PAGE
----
Owners of some of the state's most pricey oceanfront property hope the Legislature will spare them from new beach setback lines that they say could make it tougher to sell or rebuild after a hurricane.
On Tuesday, the House could take up a measure that would exempt Fripp Island from new setback rules.
Regulators say they're treating Fripp Island no differently from any other coastal community. They say the Fripp bill is the first time the Legislature has gone this far to intrude on the state's policy of restricting building in erosion-prone coastal areas.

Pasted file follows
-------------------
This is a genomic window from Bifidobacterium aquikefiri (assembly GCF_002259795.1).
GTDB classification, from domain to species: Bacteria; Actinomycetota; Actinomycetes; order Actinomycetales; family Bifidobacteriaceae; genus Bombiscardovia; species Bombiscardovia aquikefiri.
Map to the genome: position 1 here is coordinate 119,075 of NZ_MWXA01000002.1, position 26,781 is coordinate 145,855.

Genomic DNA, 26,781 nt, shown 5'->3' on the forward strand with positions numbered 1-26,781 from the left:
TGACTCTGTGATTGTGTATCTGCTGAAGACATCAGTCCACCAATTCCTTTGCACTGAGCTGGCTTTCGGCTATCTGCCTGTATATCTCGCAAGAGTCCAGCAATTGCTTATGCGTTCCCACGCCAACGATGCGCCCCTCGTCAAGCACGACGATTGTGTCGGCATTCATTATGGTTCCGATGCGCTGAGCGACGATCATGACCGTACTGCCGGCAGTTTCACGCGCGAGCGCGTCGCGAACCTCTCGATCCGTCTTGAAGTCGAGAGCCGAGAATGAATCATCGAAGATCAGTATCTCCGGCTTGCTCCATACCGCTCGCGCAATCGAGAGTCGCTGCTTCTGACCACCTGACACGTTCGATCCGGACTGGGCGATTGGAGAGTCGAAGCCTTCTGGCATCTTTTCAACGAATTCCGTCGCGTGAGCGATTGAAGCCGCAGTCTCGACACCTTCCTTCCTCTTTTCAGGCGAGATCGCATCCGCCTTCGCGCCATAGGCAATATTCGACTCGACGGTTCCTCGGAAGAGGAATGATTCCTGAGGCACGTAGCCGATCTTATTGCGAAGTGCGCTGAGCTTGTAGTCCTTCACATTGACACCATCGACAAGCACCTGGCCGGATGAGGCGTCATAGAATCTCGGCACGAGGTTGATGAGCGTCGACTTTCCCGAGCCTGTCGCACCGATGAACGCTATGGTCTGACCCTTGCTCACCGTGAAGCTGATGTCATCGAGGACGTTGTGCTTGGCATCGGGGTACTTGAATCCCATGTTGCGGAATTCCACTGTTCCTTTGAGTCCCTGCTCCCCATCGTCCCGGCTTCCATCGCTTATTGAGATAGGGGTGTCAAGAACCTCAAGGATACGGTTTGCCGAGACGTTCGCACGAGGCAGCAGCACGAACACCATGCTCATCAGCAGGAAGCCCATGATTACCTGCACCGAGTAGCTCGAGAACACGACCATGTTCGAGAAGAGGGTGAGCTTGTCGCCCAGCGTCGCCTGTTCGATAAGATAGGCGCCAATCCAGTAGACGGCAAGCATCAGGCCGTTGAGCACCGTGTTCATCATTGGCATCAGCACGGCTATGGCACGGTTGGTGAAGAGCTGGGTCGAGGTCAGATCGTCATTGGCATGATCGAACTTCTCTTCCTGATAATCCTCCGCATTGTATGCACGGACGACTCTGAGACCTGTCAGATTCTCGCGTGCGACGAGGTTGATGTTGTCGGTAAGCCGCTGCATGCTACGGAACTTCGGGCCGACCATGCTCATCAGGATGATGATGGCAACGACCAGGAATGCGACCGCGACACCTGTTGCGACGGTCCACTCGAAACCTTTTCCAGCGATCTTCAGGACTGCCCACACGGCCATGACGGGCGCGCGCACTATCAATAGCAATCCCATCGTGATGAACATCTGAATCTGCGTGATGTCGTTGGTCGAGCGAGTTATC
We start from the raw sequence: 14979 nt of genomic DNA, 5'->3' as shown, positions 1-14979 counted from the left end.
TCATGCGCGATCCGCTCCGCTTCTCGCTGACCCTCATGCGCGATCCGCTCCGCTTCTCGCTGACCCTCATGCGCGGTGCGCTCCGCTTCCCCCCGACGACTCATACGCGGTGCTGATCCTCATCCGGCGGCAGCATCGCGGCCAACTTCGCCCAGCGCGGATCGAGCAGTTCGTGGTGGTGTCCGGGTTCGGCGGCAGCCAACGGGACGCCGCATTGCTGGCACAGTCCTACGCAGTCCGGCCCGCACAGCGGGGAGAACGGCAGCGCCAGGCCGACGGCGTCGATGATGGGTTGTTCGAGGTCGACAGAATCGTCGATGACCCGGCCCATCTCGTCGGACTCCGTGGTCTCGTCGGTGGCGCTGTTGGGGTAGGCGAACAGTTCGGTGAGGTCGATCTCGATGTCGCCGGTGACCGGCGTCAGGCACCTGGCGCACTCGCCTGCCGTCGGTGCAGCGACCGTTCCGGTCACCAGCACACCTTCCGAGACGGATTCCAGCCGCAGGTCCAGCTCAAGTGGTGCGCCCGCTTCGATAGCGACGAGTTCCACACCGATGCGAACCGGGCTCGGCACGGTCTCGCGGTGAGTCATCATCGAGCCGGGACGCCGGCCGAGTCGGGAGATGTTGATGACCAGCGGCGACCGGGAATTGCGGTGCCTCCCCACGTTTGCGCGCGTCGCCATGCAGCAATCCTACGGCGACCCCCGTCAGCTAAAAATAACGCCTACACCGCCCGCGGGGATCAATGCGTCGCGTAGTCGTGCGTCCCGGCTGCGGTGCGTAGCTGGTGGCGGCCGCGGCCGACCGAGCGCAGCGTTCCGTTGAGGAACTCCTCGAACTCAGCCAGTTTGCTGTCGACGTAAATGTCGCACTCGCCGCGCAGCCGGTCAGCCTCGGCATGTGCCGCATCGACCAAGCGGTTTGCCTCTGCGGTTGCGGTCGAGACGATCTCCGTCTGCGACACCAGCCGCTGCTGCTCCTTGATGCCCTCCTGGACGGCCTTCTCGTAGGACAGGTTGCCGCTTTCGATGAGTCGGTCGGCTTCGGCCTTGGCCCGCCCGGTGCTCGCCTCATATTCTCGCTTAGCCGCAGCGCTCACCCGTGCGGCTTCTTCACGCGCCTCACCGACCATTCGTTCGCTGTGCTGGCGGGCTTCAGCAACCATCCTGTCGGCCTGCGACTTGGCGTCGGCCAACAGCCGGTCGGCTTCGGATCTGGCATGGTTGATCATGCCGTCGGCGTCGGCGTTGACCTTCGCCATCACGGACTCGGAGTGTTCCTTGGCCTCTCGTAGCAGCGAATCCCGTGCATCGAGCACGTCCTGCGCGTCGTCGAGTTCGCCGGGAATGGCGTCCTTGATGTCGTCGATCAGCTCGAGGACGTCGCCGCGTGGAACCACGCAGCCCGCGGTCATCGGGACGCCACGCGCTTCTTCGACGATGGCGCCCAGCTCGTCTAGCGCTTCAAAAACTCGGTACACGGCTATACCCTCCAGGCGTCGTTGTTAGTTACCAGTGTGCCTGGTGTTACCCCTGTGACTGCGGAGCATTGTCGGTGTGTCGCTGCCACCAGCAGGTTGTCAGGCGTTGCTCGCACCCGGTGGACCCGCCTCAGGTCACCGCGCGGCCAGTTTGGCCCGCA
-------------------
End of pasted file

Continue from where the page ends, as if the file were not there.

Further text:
Fripp is a privately owned, 3,000-acre island in Beaufort County. Visitors must pass a security guard and cross a private bridge to view houses that mostly sell for well over $1 million. Piles of rocks called a revetment keep the crashing Atlantic Ocean surf from stealing land.
But it's what can only be seen on maps that irks the owners of miles of beach-front property: the new setback line that crosses decks and living rooms, and puts entire houses and condo buildings on much of the island on the wrong side of the state's decades-long policy to discourage beach-front building in areas prone to erosion.